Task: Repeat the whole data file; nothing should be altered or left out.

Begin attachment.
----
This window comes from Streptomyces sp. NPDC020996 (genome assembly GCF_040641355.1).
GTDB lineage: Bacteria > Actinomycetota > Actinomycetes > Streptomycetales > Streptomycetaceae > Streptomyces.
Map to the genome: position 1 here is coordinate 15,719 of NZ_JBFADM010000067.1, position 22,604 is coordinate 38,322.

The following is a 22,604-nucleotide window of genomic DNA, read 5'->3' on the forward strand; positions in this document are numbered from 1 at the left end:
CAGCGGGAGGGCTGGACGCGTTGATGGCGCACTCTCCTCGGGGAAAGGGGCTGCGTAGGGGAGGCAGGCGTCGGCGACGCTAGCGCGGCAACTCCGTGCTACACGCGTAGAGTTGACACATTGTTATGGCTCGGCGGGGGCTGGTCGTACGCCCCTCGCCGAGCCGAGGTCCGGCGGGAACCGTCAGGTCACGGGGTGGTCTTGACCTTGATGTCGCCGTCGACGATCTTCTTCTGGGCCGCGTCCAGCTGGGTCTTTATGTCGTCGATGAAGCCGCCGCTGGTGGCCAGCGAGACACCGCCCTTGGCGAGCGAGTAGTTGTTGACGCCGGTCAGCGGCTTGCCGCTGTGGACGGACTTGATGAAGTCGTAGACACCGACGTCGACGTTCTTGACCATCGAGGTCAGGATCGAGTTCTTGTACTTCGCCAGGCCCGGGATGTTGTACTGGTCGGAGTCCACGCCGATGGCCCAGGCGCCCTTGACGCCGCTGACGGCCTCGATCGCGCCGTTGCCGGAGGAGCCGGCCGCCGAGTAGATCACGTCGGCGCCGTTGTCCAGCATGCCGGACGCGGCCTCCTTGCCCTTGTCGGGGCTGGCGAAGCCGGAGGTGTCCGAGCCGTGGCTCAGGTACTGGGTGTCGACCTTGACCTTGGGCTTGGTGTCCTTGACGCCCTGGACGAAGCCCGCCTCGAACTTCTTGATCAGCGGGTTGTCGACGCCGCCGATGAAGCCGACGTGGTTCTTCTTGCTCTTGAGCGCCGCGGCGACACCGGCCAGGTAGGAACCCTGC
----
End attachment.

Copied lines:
This window comes from Streptomyces sp. NPDC020996 (genome assembly GCF_040641355.1).
GTDB lineage: Bacteria > Actinomycetota > Actinomycetes > Streptomycetales > Streptomycetaceae > Streptomyces.
Map to the genome: position 1 here is coordinate 15,719 of NZ_JBFADM010000067.1, position 22,604 is coordinate 38,322.

The following is a 22,604-nucleotide window of genomic DNA, read 5'->3' on the forward strand; positions in this document are numbered from 1 at the left end:
CAGCGGGAGGGCTGGACGCGTTGATGGCGCACTCTCCTCGGGGAAAGGGGCTGCGTAGGGGAGGCAGGCGTCGGCGACGCTAGCGCGGCAACTCCGTGCTACACGCGTAGAGTTGACACATTGTTATGGCTCGGCGGGGGCTGGTCGTACGCCCCTCGCCGAGCCGAGGTCCGGCGGGAACCGTCAGGTCACGGGGTGGTCTTGACCTTGATGTCGCCGTCGACGATCTTCTTCTGGGCCGCGTCCAGCTGGGTCTTTATGTCGTCGATGAAGCCGCCGCTGGTGGCCAGCGAGACACCGCCCTTGGCGAGCGAGTAGTTGTTGACGCCGGTCAGCGGCTTGCCGCTGTGGACGGACTTGATGAAGTCGTAGACACCGACGTCGACGTTCTTGACCATCGAGGTCAGGATCGAGTTCTTGTACTTCGCCAGGCCCGGGATGTTGTACTGGTCGGAGTCCACGCCGATGGCCCAGGCGCCCTTGACGCCGCTGACGGCCTCGATCGCGCCGTTGCCGGAGGAGCCGGCCGCCGAGTAGATCACGTCGGCGCCGTTGTCCAGCATGCCGGACGCGGCCTCCTTGCCCTTGTCGGGGCTGGCGAAGCCGGAGGTGTCCGAGCCGTGGCTCAGGTACTGGGTGTCGACCTTGACCTTGGGCTTGGTGTCCTTGACGCCCTGGACGAAGCCCGCCTCGAACTTCTTGATCAGCGGGTTGTCGACGCCGCCGATGAAGCCGACGTGGTTCTTCTTGCTCTTGAGCGCCGCGGCGACACCGGCCAGGTAGGAACCCTGC